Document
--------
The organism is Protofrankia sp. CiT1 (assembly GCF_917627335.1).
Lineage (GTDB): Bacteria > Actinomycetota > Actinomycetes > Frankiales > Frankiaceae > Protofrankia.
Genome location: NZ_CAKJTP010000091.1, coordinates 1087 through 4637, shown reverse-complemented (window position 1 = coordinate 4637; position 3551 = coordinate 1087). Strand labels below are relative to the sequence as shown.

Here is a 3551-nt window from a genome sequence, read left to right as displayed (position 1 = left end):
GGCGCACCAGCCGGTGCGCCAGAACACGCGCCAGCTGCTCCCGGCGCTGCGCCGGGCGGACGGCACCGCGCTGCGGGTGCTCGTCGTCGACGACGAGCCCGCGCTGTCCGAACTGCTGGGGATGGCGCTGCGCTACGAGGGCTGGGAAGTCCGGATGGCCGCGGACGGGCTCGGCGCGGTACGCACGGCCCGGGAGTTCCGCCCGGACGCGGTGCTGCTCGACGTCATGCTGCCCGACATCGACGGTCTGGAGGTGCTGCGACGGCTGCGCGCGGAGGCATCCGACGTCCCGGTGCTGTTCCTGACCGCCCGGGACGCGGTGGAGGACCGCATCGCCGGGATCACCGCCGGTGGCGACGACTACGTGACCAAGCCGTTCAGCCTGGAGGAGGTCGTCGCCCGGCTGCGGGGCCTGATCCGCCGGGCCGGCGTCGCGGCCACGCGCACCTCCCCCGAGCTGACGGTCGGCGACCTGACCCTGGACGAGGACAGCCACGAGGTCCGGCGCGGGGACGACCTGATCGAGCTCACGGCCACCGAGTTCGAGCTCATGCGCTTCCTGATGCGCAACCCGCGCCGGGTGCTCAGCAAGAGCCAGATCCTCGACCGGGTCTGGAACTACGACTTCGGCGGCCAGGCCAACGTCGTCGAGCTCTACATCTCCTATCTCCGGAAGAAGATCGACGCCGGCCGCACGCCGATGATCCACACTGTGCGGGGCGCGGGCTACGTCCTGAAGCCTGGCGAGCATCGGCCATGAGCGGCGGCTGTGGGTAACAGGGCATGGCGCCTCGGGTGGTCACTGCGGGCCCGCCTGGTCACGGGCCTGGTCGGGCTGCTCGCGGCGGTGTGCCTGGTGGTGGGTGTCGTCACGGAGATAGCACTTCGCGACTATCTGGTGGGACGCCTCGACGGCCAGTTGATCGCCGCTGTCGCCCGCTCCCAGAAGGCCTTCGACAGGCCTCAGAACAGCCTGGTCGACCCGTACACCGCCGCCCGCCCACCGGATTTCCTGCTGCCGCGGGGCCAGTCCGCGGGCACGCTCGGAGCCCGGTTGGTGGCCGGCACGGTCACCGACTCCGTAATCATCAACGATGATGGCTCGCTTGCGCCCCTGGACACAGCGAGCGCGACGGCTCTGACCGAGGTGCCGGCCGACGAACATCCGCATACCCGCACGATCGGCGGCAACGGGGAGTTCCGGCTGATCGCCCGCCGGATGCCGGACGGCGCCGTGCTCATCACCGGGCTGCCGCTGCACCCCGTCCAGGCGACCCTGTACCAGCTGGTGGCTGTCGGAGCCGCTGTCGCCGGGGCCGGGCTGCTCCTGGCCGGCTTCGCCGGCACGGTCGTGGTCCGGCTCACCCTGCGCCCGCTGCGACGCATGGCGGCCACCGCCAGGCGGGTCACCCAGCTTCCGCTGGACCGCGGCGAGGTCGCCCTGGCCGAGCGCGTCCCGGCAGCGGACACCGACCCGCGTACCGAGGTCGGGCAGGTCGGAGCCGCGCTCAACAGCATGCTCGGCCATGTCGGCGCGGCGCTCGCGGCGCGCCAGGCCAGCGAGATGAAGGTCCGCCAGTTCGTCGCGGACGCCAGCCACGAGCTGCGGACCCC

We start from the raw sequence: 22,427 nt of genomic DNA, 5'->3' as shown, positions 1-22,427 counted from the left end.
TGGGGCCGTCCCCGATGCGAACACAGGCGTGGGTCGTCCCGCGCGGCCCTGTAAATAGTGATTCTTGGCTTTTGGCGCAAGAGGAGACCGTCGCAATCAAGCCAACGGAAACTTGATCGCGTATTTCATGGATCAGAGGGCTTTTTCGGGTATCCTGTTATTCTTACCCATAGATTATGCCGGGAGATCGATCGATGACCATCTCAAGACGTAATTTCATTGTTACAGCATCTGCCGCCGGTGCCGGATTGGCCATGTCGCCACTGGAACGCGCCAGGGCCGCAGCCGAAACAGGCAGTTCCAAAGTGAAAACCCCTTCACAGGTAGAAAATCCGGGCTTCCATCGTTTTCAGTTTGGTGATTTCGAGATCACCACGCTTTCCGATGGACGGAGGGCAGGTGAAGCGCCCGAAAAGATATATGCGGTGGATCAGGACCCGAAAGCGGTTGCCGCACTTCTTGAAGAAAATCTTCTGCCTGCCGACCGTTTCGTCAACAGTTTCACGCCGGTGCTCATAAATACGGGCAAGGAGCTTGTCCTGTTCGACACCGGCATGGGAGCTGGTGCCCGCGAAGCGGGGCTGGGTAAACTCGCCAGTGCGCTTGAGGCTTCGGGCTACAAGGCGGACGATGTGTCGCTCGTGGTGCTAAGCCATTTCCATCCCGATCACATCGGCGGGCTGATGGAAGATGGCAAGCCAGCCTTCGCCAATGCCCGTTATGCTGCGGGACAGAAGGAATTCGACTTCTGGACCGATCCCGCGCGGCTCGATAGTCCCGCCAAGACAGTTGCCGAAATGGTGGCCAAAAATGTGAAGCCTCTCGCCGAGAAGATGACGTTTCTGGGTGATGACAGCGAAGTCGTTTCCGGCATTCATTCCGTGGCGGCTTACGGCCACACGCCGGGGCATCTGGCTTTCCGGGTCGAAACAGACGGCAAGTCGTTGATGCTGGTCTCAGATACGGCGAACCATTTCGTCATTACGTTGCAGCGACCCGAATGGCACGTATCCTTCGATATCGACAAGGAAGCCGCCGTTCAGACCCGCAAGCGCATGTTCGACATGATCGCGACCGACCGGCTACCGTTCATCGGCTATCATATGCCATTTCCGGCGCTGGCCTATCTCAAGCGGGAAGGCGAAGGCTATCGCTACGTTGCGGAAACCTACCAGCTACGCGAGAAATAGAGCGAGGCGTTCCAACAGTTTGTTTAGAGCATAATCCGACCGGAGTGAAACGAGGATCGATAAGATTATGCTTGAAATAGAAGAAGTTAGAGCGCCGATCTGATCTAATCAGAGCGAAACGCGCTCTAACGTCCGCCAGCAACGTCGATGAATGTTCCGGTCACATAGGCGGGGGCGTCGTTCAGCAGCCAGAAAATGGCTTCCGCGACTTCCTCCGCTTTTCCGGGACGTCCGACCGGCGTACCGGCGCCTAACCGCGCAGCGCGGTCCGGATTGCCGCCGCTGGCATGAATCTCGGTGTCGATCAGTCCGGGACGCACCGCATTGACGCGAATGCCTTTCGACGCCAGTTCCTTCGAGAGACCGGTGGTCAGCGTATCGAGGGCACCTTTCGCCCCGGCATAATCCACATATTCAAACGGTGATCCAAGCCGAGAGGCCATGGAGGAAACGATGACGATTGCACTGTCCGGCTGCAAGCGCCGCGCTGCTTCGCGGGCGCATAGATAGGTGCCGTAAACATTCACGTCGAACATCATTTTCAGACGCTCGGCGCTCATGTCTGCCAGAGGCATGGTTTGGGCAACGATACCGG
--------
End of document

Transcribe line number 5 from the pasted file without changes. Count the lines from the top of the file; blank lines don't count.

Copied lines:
GGCGCACCAGCCGGTGCGCCAGAACACGCGCCAGCTGCTCCCGGCGCTGCGCCGGGCGGACGGCACCGCGCTGCGGGTGCTCGTCGTCGACGACGAGCCCGCGCTGTCCGAACTGCTGGGGATGGCGCTGCGCTACGAGGGCTGGGAAGTCCGGATGGCCGCGGACGGGCTCGGCGCGGTACGCACGGCCCGGGAGTTCCGCCCGGACGCGGTGCTGCTCGACGTCATGCTGCCCGACATCGACGGTCTGGAGGTGCTGCGACGGCTGCGCGCGGAGGCATCCGACGTCCCGGTGCTGTTCCTGACCGCCCGGGACGCGGTGGAGGACCGCATCGCCGGGATCACCGCCGGTGGCGACGACTACGTGACCAAGCCGTTCAGCCTGGAGGAGGTCGTCGCCCGGCTGCGGGGCCTGATCCGCCGGGCCGGCGTCGCGGCCACGCGCACCTCCCCCGAGCTGACGGTCGGCGACCTGACCCTGGACGAGGACAGCCACGAGGTCCGGCGCGGGGACGACCTGATCGAGCTCACGGCCACCGAGTTCGAGCTCATGCGCTTCCTGATGCGCAACCCGCGCCGGGTGCTCAGCAAGAGCCAGATCCTCGACCGGGTCTGGAACTACGACTTCGGCGGCCAGGCCAACGTCGTCGAGCTCTACATCTCCTATCTCCGGAAGAAGATCGACGCCGGCCGCACGCCGATGATCCACACTGTGCGGGGCGCGGGCTACGTCCTGAAGCCTGGCGAGCATCGGCCATGAGCGGCGGCTGTGGGTAACAGGGCATGGCGCCTCGGGTGGTCACTGCGGGCCCGCCTGGTCACGGGCCTGGTCGGGCTGCTCGCGGCGGTGTGCCTGGTGGTGGGTGTCGTCACGGAGATAGCACTTCGCGACTATCTGGTGGGACGCCTCGACGGCCAGTTGATCGCCGCTGTCGCCCGCTCCCAGAAGGCCTTCGACAGGCCTCAGAACAGCCTGGTCGACCCGTACACCGCCGCCCGCCCACCGGATTTCCTGCTGCCGCGGGGCCAGTCCGCGGGCACGCTCGGAGCCCGGTTGGTGGCCGGCACGGTCACCGACTCCGTAATCATCAACGATGATGGCTCGCTTGCGCCCCTGGACACAGCGAGCGCGACGGCTCTGACCGAGGTGCCGGCCGACGAACATCCGCATACCCGCACGATCGGCGGCAACGGGGAGTTCCGGCTGATCGCCCGCCGGATGCCGGACGGCGCCGTGCTCATCACCGGGCTGCCGCTGCACCCCGTCCAGGCGACCCTGTACCAGCTGGTGGCTGTCGGAGCCGCTGTCGCCGGGGCCGGGCTGCTCCTGGCCGGCTTCGCCGGCACGGTCGTGGTCCGGCTCACCCTGCGCCCGCTGCGACGCATGGCGGCCACCGCCAGGCGGGTCACCCAGCTTCCGCTGGACCGCGGCGAGGTCGCCCTGGCCGAGCGCGTCCCGGCAGCGGACACCGACCCGCGTACCGAGGTCGGGCAGGTCGGAGCCGCGCTCAACAGCATGCTCGGCCATGTCGGCGCGGCGCTCGCGGCGCGCCAGGCCAGCGAGATGAAGGTCCGCCAGTTCGTCGCGGACGCCAGCCACGAGCTGCGGACCCC